Sunderland's managerial vacancy didn't last very long. Less than a day after losing 1-0 at home to Manchester United and firing Martin O'Neill, the Black Cats have appointed Paolo di Canio in an attempt to lead the embattled squad to safety.
Unsurprisingly, the move's caused controversy, as Paolo di Canio is a controversial man. His managerial acumen isn't in question, but rather his apparent political beliefs -- he's long been linked to far-right wing politics and, as many would have it, is an admirer of Benito Mussolini. As a professional sportswriter, I'm obviously not remotely qualified to comment on the subtleties of di Canio's political beliefs or psyche, but it will not have escaped the astute reader's attention that the UK football media has an unfortunate habit of generating their own spurious narratives out of thin air in order to court attention.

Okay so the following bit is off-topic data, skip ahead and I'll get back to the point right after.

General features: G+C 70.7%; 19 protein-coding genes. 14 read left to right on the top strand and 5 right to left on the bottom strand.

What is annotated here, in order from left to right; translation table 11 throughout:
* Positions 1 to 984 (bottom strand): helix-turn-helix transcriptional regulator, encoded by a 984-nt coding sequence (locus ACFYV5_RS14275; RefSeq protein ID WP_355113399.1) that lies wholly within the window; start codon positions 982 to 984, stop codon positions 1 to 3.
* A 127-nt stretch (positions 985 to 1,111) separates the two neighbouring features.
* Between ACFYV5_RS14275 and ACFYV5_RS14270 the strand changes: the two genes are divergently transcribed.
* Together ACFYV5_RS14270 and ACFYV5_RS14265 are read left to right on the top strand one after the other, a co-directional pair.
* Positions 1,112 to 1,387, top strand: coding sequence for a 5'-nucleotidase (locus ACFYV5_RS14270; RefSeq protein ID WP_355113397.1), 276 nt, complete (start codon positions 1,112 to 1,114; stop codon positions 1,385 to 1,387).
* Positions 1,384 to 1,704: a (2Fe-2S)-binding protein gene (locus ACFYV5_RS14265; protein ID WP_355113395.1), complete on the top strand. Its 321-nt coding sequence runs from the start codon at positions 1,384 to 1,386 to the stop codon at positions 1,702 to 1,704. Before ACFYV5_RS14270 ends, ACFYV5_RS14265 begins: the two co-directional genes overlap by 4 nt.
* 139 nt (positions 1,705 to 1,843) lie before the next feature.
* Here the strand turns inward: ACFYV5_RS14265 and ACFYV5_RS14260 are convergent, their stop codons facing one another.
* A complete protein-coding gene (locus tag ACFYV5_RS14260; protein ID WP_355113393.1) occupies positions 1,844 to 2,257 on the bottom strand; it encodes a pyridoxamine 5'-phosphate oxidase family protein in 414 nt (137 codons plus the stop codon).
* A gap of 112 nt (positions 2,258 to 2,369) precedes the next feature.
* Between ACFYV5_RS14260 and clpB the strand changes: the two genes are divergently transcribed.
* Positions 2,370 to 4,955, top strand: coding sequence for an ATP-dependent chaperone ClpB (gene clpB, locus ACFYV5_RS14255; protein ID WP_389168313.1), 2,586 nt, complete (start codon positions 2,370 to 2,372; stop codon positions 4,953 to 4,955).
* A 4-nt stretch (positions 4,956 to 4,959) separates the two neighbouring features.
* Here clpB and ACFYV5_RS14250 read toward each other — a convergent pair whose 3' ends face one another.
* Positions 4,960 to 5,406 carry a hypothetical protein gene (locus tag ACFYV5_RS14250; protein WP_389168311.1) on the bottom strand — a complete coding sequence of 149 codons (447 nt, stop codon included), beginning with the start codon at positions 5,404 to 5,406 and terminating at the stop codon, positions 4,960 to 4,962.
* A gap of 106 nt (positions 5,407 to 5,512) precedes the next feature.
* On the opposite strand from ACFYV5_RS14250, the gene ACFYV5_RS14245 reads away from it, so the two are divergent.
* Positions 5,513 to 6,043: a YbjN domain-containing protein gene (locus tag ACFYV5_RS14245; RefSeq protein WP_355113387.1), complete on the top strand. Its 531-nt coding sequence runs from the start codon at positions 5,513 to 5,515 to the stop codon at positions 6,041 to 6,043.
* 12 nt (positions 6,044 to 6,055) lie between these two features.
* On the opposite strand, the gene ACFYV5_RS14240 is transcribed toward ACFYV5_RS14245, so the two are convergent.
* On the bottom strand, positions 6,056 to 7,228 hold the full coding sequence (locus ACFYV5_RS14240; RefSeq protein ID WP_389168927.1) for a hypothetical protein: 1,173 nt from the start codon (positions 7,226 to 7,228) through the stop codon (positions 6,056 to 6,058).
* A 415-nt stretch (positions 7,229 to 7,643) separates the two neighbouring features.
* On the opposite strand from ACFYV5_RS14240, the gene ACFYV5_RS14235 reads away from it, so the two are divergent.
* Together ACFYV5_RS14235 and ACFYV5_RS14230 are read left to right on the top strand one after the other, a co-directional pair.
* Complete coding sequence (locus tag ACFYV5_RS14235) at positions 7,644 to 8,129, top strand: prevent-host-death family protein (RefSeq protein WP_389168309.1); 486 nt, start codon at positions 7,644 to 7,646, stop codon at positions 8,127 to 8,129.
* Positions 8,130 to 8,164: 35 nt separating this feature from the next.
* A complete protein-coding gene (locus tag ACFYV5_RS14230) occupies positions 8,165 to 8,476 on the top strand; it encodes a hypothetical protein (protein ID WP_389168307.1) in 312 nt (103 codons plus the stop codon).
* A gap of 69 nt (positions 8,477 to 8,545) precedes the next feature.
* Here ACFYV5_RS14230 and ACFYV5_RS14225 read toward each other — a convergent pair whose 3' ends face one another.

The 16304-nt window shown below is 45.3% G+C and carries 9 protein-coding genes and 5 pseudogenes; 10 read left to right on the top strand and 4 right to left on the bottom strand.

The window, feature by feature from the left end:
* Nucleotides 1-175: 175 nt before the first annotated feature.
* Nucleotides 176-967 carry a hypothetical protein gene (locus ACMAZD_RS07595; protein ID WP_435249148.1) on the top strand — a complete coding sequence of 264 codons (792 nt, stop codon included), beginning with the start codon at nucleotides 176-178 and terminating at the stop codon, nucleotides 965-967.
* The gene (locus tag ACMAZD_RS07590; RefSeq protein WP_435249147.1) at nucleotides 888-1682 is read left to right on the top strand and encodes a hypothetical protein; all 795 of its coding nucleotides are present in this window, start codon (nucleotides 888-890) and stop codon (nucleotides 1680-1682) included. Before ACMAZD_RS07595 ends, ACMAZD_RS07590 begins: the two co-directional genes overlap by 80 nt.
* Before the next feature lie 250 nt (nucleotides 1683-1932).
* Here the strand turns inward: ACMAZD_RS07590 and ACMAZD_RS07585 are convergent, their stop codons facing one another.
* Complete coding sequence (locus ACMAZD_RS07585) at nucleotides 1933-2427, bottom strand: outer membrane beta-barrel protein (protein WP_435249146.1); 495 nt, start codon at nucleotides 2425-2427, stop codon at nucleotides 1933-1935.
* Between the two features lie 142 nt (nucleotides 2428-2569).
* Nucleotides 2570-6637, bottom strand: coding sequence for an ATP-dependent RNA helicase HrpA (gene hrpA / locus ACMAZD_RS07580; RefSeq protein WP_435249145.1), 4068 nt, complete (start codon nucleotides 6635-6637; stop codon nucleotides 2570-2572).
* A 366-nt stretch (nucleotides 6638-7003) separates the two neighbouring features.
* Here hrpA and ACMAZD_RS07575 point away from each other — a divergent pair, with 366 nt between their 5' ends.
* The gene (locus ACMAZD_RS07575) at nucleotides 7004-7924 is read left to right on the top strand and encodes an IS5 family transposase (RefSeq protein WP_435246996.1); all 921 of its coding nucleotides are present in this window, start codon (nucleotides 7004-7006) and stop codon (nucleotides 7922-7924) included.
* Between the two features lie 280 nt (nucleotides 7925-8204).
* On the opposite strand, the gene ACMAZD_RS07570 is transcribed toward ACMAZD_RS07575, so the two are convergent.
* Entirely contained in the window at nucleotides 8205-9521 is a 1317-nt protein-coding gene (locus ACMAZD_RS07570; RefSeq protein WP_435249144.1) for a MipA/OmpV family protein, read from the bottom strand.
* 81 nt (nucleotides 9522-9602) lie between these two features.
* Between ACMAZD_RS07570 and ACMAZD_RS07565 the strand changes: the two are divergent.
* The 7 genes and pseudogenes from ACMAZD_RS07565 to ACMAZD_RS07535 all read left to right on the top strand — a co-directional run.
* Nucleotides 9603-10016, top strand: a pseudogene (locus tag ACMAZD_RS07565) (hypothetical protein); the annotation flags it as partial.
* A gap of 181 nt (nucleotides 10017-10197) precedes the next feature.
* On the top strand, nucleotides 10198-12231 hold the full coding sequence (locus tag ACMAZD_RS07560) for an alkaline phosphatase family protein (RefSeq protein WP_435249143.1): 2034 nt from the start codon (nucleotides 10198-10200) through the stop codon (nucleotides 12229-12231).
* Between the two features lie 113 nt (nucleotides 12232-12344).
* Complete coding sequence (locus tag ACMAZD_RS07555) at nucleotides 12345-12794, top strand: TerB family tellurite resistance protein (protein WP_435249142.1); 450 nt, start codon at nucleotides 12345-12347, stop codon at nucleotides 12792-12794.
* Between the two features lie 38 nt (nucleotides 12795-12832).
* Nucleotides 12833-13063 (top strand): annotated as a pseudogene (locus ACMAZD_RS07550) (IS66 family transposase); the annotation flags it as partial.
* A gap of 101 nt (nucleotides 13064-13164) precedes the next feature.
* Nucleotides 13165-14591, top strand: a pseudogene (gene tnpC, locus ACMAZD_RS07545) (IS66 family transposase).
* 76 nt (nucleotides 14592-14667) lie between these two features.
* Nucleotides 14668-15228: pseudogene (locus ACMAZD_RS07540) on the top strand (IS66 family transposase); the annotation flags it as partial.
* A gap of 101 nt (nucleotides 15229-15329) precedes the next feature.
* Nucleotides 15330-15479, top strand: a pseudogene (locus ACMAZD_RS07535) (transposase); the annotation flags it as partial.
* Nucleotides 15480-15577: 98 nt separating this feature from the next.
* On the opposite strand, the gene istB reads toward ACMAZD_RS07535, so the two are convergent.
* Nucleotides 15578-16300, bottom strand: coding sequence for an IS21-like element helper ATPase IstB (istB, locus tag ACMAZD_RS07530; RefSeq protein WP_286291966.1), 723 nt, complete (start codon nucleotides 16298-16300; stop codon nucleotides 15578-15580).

What matters, as far as Sunderland are concerned, is whether or not di Canio is capable of leading a squad without their only remotely threatening goalscorer out of the relegation battle over the course of the next seven matches. I'm inclined to say it's not going to happen. But time will tell.